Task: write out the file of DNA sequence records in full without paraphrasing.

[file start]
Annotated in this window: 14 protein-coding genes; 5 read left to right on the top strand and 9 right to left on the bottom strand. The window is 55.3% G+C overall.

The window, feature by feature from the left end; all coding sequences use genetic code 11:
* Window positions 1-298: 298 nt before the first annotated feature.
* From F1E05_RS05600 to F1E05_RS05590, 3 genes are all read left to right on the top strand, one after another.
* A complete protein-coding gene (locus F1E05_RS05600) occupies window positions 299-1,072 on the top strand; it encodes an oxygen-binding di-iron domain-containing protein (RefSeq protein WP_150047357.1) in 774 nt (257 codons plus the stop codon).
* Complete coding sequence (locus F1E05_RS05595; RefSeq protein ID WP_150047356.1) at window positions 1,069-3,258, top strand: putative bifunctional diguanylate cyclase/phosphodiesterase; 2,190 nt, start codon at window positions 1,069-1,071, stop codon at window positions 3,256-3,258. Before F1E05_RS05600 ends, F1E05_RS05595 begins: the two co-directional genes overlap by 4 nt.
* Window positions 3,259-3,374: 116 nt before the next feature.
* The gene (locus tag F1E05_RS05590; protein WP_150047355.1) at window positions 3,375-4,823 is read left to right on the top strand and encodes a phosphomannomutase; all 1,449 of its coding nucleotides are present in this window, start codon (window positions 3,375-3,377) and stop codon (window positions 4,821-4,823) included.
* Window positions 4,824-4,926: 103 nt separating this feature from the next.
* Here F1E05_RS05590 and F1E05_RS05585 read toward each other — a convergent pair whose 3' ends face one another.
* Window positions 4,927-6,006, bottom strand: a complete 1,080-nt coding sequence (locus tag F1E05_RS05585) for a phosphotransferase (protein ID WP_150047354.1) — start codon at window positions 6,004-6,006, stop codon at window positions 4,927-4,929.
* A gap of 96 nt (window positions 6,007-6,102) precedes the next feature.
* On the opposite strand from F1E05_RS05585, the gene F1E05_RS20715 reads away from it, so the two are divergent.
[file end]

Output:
Annotated in this window: 14 protein-coding genes; 5 read left to right on the top strand and 9 right to left on the bottom strand. The window is 55.3% G+C overall.

The window, feature by feature from the left end; all coding sequences use genetic code 11:
* Window positions 1-298: 298 nt before the first annotated feature.
* From F1E05_RS05600 to F1E05_RS05590, 3 genes are all read left to right on the top strand, one after another.
* A complete protein-coding gene (locus F1E05_RS05600) occupies window positions 299-1,072 on the top strand; it encodes an oxygen-binding di-iron domain-containing protein (RefSeq protein WP_150047357.1) in 774 nt (257 codons plus the stop codon).
* Complete coding sequence (locus F1E05_RS05595; RefSeq protein ID WP_150047356.1) at window positions 1,069-3,258, top strand: putative bifunctional diguanylate cyclase/phosphodiesterase; 2,190 nt, start codon at window positions 1,069-1,071, stop codon at window positions 3,256-3,258. Before F1E05_RS05600 ends, F1E05_RS05595 begins: the two co-directional genes overlap by 4 nt.
* Window positions 3,259-3,374: 116 nt before the next feature.
* The gene (locus tag F1E05_RS05590; protein WP_150047355.1) at window positions 3,375-4,823 is read left to right on the top strand and encodes a phosphomannomutase; all 1,449 of its coding nucleotides are present in this window, start codon (window positions 3,375-3,377) and stop codon (window positions 4,821-4,823) included.
* Window positions 4,824-4,926: 103 nt separating this feature from the next.
* Here F1E05_RS05590 and F1E05_RS05585 read toward each other — a convergent pair whose 3' ends face one another.
* Window positions 4,927-6,006, bottom strand: a complete 1,080-nt coding sequence (locus tag F1E05_RS05585) for a phosphotransferase (protein ID WP_150047354.1) — start codon at window positions 6,004-6,006, stop codon at window positions 4,927-4,929.
* A gap of 96 nt (window positions 6,007-6,102) precedes the next feature.
* On the opposite strand from F1E05_RS05585, the gene F1E05_RS20715 reads away from it, so the two are divergent.